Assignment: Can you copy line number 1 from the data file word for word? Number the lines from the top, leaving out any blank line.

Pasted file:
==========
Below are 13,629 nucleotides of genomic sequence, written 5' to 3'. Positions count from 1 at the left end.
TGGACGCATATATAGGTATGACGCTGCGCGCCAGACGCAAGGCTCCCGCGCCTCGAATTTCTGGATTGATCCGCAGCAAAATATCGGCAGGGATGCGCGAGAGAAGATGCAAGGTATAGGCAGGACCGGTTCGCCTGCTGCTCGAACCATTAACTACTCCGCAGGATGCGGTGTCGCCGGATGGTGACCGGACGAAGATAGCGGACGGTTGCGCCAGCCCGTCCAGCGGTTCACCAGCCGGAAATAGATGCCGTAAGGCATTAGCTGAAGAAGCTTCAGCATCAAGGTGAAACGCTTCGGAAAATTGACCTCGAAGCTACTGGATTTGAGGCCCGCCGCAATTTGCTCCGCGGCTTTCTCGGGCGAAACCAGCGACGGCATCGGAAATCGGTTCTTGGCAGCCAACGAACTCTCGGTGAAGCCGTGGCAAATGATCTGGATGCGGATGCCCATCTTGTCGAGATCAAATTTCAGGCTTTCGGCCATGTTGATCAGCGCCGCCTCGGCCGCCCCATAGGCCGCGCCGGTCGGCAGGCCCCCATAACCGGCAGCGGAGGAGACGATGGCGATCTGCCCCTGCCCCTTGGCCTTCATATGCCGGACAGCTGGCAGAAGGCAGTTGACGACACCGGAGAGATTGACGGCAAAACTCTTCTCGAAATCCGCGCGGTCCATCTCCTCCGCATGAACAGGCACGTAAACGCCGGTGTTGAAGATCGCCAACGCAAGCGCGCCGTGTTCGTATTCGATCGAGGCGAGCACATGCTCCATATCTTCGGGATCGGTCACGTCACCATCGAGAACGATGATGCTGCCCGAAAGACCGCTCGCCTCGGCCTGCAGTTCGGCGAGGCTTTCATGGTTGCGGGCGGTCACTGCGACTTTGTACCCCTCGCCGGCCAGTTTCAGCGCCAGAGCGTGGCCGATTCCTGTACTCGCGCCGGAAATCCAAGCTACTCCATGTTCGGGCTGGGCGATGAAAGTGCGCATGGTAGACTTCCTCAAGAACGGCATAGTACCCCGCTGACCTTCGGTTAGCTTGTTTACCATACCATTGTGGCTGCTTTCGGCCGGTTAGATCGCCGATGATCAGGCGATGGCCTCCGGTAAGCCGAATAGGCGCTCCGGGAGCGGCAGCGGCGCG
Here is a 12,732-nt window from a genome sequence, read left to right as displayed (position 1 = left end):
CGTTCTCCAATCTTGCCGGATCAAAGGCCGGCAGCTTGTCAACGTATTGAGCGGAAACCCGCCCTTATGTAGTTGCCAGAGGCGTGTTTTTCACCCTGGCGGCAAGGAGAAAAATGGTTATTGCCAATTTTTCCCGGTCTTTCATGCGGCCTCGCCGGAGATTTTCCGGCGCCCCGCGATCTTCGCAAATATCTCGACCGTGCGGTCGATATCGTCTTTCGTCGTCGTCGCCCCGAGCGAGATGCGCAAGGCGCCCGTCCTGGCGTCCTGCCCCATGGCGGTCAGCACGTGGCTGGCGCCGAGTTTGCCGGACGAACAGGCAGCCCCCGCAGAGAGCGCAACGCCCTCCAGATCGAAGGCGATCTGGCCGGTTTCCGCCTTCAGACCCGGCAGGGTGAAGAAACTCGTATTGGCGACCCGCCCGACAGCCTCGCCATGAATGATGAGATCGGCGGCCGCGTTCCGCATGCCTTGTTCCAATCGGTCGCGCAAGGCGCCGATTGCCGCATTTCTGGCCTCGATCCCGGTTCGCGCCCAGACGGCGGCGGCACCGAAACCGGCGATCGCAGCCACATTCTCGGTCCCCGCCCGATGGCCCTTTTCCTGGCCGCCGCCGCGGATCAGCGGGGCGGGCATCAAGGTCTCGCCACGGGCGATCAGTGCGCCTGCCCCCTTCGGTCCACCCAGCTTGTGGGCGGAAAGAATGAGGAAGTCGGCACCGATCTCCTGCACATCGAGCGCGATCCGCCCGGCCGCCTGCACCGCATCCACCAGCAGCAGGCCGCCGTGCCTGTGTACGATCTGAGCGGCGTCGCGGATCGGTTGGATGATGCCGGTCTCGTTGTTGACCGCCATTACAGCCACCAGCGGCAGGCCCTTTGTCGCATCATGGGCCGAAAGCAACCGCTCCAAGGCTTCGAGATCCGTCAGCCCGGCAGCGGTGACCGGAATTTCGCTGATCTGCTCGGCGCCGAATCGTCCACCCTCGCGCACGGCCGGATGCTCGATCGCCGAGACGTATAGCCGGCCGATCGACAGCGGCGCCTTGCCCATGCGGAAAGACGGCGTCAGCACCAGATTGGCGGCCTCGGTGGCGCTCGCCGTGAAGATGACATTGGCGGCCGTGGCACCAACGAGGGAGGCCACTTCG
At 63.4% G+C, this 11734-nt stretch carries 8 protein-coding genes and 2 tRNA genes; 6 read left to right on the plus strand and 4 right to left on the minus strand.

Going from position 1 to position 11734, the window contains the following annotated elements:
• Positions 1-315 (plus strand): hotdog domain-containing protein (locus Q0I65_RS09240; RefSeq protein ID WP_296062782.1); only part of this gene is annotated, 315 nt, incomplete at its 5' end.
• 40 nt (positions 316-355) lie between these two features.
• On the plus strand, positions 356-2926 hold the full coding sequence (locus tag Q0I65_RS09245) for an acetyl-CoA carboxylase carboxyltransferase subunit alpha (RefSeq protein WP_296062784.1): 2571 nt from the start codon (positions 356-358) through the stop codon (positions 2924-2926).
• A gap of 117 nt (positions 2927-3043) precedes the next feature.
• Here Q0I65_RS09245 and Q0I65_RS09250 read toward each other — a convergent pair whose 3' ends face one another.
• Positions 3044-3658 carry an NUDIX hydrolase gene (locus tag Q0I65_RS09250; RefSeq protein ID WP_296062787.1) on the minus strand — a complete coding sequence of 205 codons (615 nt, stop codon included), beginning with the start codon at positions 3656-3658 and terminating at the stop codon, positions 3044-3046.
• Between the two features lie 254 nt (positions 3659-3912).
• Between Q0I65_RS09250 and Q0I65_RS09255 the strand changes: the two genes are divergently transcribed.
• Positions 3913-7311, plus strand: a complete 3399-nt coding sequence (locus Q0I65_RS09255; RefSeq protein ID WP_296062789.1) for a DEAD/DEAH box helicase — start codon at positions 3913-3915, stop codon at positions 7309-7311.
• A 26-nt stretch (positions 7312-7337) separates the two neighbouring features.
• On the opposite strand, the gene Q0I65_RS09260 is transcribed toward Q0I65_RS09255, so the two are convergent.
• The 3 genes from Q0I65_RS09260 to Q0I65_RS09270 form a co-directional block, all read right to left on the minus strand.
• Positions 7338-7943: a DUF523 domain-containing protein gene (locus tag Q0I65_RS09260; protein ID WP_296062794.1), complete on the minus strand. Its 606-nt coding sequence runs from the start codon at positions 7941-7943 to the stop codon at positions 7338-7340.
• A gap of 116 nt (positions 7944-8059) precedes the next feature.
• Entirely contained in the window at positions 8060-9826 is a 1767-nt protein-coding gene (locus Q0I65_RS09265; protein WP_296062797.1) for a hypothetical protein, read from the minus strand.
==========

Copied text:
Below are 13,629 nucleotides of genomic sequence, written 5' to 3'. Positions count from 1 at the left end.